Thursday, October 20, 2005
Our anniversary trip to Paris
So, for our 2 year wedding anniversary, we went to Paris for 5 days. It was FAB! Here's a rundown of what we did (and a link to pictures at the end):
We arrived and after settling in at our hotel, the Renaissance La Defense, and relaxing for a short while, we ventured out into the city. Our first stop was the Arc de Triomphe. We decided to just check it out from the ground today and come back later for the climb to the top... We then strolled down the Champs-Elysees and found a great spot on the bank of the Siene River to watch the sunset by the Eiffel Tower.
We decided to do one of the walking tours outlined in our Lonely Planet guide book today. It was quite laid back and a good way to start the day. We ended up at this little garden square thingy and saw Victor Hugo's (the author of Les Miserables and The Hunchback of Notre Dame to name a couple) home and listened to a small classical music orchestra play on the street.
After that, we decided to walk over to check out the outside of the Notre Dame Cathedral (saving the inside for another less-crowded day). Saw the infamous "flying buttress" architecture that we all got earfuls of in college and then strolled to the Latin Quarter (the academic district) for a coffee before heading back back to the Arc de Triomphe to make the climb to the top.
After dinner that evening, on the walk back to the hotel, we stopped to check out the outside of the Musee de Louvre and that big glass scupture thing in front of it (which I think is heinous, personally). You can see in the pictures what a few glasses of champagne will do for one's architecture appreciation.
Today, we stared things out with possibly the best lunch/brunch experience of my life (many thanks to one of Jason's French co-workers for the recommendation). It was a souffle restaurant, La Cigale Recamier - the kind of place where one needs a reservation even for lunch and according to said co-worker, also where French celebs chow down - exciting! You gotta love having a bottle of wine with your first meal of the day. After an approximately a 2 hour meal, we headed back to the Notre Dame to check out the inside.
I had no idea that some of the oldest known stained glass in the freakin' world was in there. Original and in tact, with only minor restorations. Amazing... Then we decided to do the ultimate tourist thing and go to the Eiffel Tower. It was tres tres crowded and honestly, much prettier from the ground. We did get some nice photos of the view from the top though... Coincidentally, it was Euro-Mullet central here and we got two really good ones on camera (just for you, Tim)!
This night, we had the most amazing dinner (and most-expensive... OUCH!) of our lives thus far at Maison Blanche. Words cannot do this meal justice so I'll just stop there.
Today was supposed to be our Louvre day but we got there and found out it is closed on Tuesdays - DOH! So, we decided to check out the Musee d'Orsay, which is more my style anyway because I really like the Impressionist/Post-Impressionist stuff like Van Gogh, Toulousse-Lautrec, Degas, etc... Yes, I know it's cliche for my favorite painter to be Van Gogh, but what are ya gonna do? I like what I like and I think his techniques were pretty cool... It's pretty weird to be face-to-face with an actual Van Gogh or Monet, Matisse, etc. You study them in college and you probably had a poster-print of one in your first post-dorm apartment, but to see the real deal like a foot away is pretty breathtaking.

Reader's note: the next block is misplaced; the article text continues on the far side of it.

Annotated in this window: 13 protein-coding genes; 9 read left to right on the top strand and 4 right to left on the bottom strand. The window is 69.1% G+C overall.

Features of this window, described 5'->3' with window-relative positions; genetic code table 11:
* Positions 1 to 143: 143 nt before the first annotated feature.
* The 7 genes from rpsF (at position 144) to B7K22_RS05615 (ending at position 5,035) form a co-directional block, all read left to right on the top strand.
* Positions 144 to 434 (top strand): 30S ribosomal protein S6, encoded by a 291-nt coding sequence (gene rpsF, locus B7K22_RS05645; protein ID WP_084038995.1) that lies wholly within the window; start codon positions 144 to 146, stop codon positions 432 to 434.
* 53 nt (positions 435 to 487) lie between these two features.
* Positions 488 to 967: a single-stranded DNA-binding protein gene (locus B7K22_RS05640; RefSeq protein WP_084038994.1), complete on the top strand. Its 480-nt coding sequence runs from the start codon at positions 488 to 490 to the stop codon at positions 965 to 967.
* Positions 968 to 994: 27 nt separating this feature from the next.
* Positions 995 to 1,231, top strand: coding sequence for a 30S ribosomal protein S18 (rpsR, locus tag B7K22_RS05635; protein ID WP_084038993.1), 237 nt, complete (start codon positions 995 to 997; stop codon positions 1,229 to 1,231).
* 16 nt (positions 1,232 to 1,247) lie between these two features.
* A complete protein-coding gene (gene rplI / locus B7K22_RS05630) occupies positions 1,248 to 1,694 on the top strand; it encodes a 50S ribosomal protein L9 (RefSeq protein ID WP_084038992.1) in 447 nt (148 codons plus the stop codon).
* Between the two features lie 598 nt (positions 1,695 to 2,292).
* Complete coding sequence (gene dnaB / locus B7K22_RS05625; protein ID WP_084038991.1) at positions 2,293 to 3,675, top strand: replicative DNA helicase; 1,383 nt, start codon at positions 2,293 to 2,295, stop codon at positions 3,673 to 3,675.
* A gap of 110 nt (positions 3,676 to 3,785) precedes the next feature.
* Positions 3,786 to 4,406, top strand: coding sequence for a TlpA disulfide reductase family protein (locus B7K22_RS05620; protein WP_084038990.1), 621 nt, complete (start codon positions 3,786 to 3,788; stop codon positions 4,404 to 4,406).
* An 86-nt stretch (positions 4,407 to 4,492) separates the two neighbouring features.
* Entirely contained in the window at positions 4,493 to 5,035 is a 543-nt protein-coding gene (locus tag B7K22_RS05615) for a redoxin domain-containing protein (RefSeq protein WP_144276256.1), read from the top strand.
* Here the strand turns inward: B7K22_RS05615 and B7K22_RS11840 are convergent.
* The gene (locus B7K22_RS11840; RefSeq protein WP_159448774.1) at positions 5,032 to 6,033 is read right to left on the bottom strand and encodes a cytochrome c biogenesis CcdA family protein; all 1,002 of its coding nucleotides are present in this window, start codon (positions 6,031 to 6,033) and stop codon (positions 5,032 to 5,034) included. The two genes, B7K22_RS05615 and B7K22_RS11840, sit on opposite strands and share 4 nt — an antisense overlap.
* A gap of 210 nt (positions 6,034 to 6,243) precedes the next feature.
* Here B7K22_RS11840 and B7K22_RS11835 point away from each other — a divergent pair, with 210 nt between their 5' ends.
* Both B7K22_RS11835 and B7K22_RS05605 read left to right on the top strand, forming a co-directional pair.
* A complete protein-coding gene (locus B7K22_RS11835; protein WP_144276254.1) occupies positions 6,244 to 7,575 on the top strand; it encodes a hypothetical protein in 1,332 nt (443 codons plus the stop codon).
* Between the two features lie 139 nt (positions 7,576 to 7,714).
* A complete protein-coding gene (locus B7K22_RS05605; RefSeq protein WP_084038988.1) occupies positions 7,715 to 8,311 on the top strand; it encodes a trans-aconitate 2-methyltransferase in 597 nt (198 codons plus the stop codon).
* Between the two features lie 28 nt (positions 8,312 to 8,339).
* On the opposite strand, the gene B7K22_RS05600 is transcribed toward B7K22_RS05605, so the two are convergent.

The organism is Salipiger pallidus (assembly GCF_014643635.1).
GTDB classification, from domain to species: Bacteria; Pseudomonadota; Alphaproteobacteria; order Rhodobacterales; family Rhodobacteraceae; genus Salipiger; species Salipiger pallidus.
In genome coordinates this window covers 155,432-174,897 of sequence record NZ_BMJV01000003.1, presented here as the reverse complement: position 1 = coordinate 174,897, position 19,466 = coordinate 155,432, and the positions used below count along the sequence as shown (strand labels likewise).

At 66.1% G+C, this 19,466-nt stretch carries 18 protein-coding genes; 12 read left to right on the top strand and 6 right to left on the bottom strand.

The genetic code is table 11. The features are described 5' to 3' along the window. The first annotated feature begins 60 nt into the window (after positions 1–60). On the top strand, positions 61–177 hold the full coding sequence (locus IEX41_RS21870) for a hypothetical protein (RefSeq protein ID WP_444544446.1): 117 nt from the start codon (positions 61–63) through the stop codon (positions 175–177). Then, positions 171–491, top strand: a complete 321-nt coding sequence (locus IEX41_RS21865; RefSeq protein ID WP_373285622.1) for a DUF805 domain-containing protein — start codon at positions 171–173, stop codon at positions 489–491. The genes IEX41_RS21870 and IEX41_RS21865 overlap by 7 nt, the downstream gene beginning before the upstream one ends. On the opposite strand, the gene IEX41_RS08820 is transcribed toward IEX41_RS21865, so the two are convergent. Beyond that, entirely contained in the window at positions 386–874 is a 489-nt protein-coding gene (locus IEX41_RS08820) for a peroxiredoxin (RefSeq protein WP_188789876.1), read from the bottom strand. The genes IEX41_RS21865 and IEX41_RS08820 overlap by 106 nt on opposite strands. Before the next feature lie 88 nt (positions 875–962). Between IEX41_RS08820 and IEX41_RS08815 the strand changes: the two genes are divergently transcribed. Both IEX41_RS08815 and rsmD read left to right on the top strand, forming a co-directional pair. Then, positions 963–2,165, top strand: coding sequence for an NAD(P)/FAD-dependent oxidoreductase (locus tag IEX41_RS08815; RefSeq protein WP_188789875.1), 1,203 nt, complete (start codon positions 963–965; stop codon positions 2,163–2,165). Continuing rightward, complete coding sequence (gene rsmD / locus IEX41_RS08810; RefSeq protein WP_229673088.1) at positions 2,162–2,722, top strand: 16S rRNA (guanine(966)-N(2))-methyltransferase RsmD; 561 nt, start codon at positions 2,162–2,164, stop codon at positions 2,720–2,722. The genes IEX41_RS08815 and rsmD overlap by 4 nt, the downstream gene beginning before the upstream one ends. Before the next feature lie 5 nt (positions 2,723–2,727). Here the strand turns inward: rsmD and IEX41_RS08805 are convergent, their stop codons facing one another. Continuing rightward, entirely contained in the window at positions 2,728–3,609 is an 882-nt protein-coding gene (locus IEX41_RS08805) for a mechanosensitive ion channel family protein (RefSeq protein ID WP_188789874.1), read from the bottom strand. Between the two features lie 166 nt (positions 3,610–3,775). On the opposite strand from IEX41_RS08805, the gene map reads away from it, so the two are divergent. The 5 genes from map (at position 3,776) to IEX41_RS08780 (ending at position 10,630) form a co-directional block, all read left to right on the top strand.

Anyhoo, after we'd finished at the museum, we decided to head over to my Graceland, the Moulin Rouge and Montmartre. My absolute favorite movie of all time is Moulin Rouge (which is big, because before that, it was Breakfast at Tiffany's) so I absolutely had to visit the area of Paris that served as the inspiration for the story. As well, anyone who was at our wedding knows that our first dance was to "Come What May" from the movie... The actual Moulin Rouge is on the main street running through the area and it's pretty funny because it's now basically one sex shop and peep show after another. But if you follow the sign to Butte de Montmartre (Montmartre Hill), and head up the San Francisco-like STEEP streets and gazillions of stairs, you get to the heart of it. The originiation of the famous Bohemian movement of the late 1800's. Tiny cobblestone streets, old-fashioned windmills (just like in the movie), artists selling paintings... And the Sacre Coeur (Sacred Heart church) is just beautiful. It sits at the summit of the hill and the views of Paris are unbelievable.
Later that night, we got all fancied up and went back to the Moulin Rouge for a show. It was so fun! The can-can (a staple of the old-fashioned burlesque shows) actually originated there and they, of course, still do it there to this day. It was my fave part of the show. A very exciting way to cap off our last evening in Paris.
Last day here - we decided to check out the Louvre. There is some really old stuff in there!! Among the most amazing things we saw were the Mona Lisa, the Venus de Milo sculpture, and Hammurabi's Code - the original "law of the land". Um, wow. WOW. There are pictures of all those except the Mona Lisa (it's not allowed).
So, after that, we began to make our way back to catch our taxi to the EuroStar terminal. The EuroStar was actually pretty nice. Especially if you have champagne. And a Kit-Kat. And some Peanut M&M's. After some thought, I realized that I had at the very least, two glasses of champagne every night on this trip. Now that's livin'.
Here are our pictures if you want to see them!